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Negotiators at a U.N. biodiversity conference reach a historic deal to protect nature

The head table gets set to open the high level segment at the COP15 biodiversity conference in Montreal on Dec. 15, 2022.
Ryan Remiorz
/
AP
The head table gets set to open the high level segment at the COP15 biodiversity conference in Montreal on Dec. 15, 2022.

MONTREAL — Negotiators reached a historic deal at a U.N. biodiversity conference early Monday that would represent the most significant effort to protect the world's lands and oceans and provide critical financing to save biodiversity in the developing world.

The global framework comes a day before the United Nations Biodiversity Conference, or COP15, is set to end in Montreal. China, which holds the presidency at this conference, released a new draft earlier in the day that gave the sometimes contentious talks much-needed momentum.

The most significant part of the agreement is a commitment to protect 30% of land and water considered important for biodiversity by 2030. Currently, 17% of terrestrial and 10% of marine areas are protected.

"There has never been a conservation goal globally at this scale," Brian O'Donnell, the director of the conservation group Campaign for Nature, told reporters. "This puts us within a chance of safeguarding biodiversity from collapse ... We're now within the range that scientists think can make a marked difference in biodiversity."

The draft also calls for raising $200 billion by 2030 for biodiversity from a range of sources and working to phase out or reform subsidies that could provide another $500 billion for nature. As part of the financing package, the framework calls for increasing to at least $20 billion annually by 2025 the money that goes to poor countries — or about double what is currently provided. That number would increase to $30 billion each year by 2030.

Some advocates wanted tougher language around subsidies that make food and fuel so cheap in many parts of the world. The document only calls for identifying subsidies by 2025 that can be reformed or phased out and working to reduce them by 2030.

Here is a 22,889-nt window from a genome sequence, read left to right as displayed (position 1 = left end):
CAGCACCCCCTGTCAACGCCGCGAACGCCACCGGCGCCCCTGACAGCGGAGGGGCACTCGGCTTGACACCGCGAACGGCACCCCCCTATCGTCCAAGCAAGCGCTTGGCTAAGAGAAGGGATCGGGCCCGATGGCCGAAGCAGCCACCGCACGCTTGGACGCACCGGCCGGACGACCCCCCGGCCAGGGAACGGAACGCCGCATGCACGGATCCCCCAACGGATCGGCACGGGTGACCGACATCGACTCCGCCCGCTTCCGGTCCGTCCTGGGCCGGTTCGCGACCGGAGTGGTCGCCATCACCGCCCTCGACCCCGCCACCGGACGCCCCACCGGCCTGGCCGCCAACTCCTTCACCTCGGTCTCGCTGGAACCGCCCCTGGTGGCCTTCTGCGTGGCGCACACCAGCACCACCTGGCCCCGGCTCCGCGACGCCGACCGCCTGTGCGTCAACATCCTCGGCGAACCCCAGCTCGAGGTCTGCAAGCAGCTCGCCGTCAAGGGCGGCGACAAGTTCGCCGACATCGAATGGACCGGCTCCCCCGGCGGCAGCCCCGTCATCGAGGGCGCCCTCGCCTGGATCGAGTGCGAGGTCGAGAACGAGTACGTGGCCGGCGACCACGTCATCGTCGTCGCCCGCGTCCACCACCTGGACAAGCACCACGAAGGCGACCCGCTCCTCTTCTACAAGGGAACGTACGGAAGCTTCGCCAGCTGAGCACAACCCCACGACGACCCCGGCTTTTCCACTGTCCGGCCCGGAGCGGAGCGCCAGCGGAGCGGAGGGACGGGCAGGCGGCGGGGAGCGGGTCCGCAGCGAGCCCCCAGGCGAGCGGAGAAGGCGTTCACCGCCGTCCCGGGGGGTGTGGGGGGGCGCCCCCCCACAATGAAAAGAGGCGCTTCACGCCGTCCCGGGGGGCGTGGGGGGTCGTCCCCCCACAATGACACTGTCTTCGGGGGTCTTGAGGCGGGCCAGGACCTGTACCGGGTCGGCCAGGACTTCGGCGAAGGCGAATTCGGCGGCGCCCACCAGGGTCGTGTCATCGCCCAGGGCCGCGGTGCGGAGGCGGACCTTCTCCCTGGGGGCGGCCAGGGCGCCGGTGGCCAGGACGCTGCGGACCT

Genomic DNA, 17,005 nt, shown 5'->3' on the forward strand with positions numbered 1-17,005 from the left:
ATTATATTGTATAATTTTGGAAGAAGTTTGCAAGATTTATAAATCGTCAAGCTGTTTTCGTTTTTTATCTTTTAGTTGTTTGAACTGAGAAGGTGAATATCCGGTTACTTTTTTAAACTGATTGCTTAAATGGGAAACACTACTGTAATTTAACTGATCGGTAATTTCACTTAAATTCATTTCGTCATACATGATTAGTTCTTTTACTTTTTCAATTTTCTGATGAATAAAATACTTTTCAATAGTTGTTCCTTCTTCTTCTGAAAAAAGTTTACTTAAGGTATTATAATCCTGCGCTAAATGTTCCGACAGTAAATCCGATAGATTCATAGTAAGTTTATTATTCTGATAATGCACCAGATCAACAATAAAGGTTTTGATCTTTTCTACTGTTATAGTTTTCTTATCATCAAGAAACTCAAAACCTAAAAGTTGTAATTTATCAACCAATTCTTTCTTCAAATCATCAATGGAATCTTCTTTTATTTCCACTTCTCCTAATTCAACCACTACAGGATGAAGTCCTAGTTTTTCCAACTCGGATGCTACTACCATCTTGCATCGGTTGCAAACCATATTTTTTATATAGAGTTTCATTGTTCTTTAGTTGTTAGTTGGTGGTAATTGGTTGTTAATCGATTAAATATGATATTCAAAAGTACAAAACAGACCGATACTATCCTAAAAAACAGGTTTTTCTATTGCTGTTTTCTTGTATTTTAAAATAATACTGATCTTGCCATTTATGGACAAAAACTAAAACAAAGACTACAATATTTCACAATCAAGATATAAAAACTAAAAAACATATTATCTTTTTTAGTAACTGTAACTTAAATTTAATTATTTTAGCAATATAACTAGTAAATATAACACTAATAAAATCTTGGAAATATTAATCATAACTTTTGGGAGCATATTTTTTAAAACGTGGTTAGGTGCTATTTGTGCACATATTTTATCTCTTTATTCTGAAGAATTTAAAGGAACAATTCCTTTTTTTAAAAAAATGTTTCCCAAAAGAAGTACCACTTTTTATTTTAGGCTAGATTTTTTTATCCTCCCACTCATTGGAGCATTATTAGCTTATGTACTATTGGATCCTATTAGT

"The new text is a mixed bag," Andrew Deutz, director of global policy, institutions and conservation finance for The Nature Conservancy, said. "It contains some strong signals on finance and biodiversity but it fails to advance beyond the targets of 10 years ago in terms of addressing drivers of biodiversity loss in productive sectors like agriculture, fisheries, and infrastructure and thus still risks being fully transformational."

The ministers and government officials from about 190 countries have mostly agreed that protecting biodiversity has to be a priority, with many comparing those efforts to climate talks that wrapped up last month in Egypt.

Climate change coupled with habitat loss, pollution and development have hammered the world's biodiversity, with one estimate in 2019 warning that a million plant and animal species face extinction within decades — a rate of loss 1,000 times greater than expected. Humans use about 50,000 wild species routinely, and 1 out of 5 people of the world's 8 billion population depend on those species for food and income, the report said.

But they have struggled for nearly two weeks to agree on what that protection looks like and who will pay for it.

The financing has been among the most contentions issues, with delegates from 70 African, South American and Asian countries walking out of negotiations Wednesday. They returned several hours later.

Brazil, speaking for developing countries during the week, said in a statement that a new funding mechanism dedicated to biodiversity should be established and that developed countries provide $100 billion annually in financial grants to emerging economies until 2030.

"All the elements are in there for a balance of unhappiness which is the secret to achieving agreement in U.N. bodies," Pierre du Plessis, a negotiator from Namibia who is helping coordinate the African group, told The Associated Press. "Everyone got a bit of what they wanted, not necessarily everything they wanted. Let's see if there is there is a spirit of unity."

Others praised the fact the document recognizes the rights of Indigenous communities. In past biodiversity documents, indigenous rights were often ignored and they rarely were part of the larger discussions other than a reference to their traditional knowledge. The framework would reaffirm the rights of Indigenous peoples and ensure they have a voice in any decision making.

"It's important for the rights of Indigenous peoples to be there, and while it's not the exact wording of that proposal in the beginning, we feel that it is a good compromise and that it addresses the concerns that we have," Jennifer Corpuz, a representative of the International Indigenous Forum on Biodiversity said. "We believe that it's a good basis for us to be able to implement policy at the national level."

But the Wildlife Conservation Society and other environmental groups were concerned that the draft puts off until 2050 a goal of preventing the extinction of species, preserving the integrity of ecosystems and maintaining the genetic diversity within populations. They fear that timeline is not ambitions enough.

Copyright 2022 NPR. To see more, visit https://www.npr.org.

The Associated Press